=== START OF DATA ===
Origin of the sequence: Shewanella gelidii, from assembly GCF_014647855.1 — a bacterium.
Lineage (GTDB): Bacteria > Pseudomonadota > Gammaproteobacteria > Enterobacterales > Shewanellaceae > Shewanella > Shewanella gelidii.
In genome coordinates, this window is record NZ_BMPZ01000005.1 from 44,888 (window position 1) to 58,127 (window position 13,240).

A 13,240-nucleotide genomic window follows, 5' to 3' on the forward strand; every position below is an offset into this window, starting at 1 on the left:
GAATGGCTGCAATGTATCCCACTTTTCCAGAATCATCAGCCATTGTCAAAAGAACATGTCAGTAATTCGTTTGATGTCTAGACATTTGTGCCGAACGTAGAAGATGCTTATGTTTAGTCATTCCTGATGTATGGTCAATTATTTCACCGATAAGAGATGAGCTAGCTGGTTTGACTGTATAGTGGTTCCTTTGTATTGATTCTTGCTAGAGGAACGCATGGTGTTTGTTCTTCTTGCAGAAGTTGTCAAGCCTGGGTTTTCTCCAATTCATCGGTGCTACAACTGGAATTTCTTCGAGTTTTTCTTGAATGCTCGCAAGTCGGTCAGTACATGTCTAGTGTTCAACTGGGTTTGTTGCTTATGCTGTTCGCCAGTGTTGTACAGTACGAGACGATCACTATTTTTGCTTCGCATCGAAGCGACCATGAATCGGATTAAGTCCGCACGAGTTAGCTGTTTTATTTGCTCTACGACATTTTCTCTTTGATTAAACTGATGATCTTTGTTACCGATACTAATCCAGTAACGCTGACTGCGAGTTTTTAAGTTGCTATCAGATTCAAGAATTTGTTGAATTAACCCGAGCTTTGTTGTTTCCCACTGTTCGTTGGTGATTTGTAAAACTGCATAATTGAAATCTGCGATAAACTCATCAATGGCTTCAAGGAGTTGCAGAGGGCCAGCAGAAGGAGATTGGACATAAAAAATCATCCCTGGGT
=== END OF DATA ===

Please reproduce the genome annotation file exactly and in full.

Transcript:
Origin of the sequence: Shewanella gelidii, from assembly GCF_014647855.1 — a bacterium.
Lineage (GTDB): Bacteria > Pseudomonadota > Gammaproteobacteria > Enterobacterales > Shewanellaceae > Shewanella > Shewanella gelidii.
In genome coordinates, this window is record NZ_BMPZ01000005.1 from 44,888 (window position 1) to 58,127 (window position 13,240).

A 13,240-nucleotide genomic window follows, 5' to 3' on the forward strand; every position below is an offset into this window, starting at 1 on the left:
GAATGGCTGCAATGTATCCCACTTTTCCAGAATCATCAGCCATTGTCAAAAGAACATGTCAGTAATTCGTTTGATGTCTAGACATTTGTGCCGAACGTAGAAGATGCTTATGTTTAGTCATTCCTGATGTATGGTCAATTATTTCACCGATAAGAGATGAGCTAGCTGGTTTGACTGTATAGTGGTTCCTTTGTATTGATTCTTGCTAGAGGAACGCATGGTGTTTGTTCTTCTTGCAGAAGTTGTCAAGCCTGGGTTTTCTCCAATTCATCGGTGCTACAACTGGAATTTCTTCGAGTTTTTCTTGAATGCTCGCAAGTCGGTCAGTACATGTCTAGTGTTCAACTGGGTTTGTTGCTTATGCTGTTCGCCAGTGTTGTACAGTACGAGACGATCACTATTTTTGCTTCGCATCGAAGCGACCATGAATCGGATTAAGTCCGCACGAGTTAGCTGTTTTATTTGCTCTACGACATTTTCTCTTTGATTAAACTGATGATCTTTGTTACCGATACTAATCCAGTAACGCTGACTGCGAGTTTTTAAGTTGCTATCAGATTCAAGAATTTGTTGAATTAACCCGAGCTTTGTTGTTTCCCACTGTTCGTTGGTGATTTGTAAAACTGCATAATTGAAATCTGCGATAAACTCATCAATGGCTTCAAGGAGTTGCAGAGGGCCAGCAGAAGGAGATTGGACATAAAAAATCATCCCTGGGT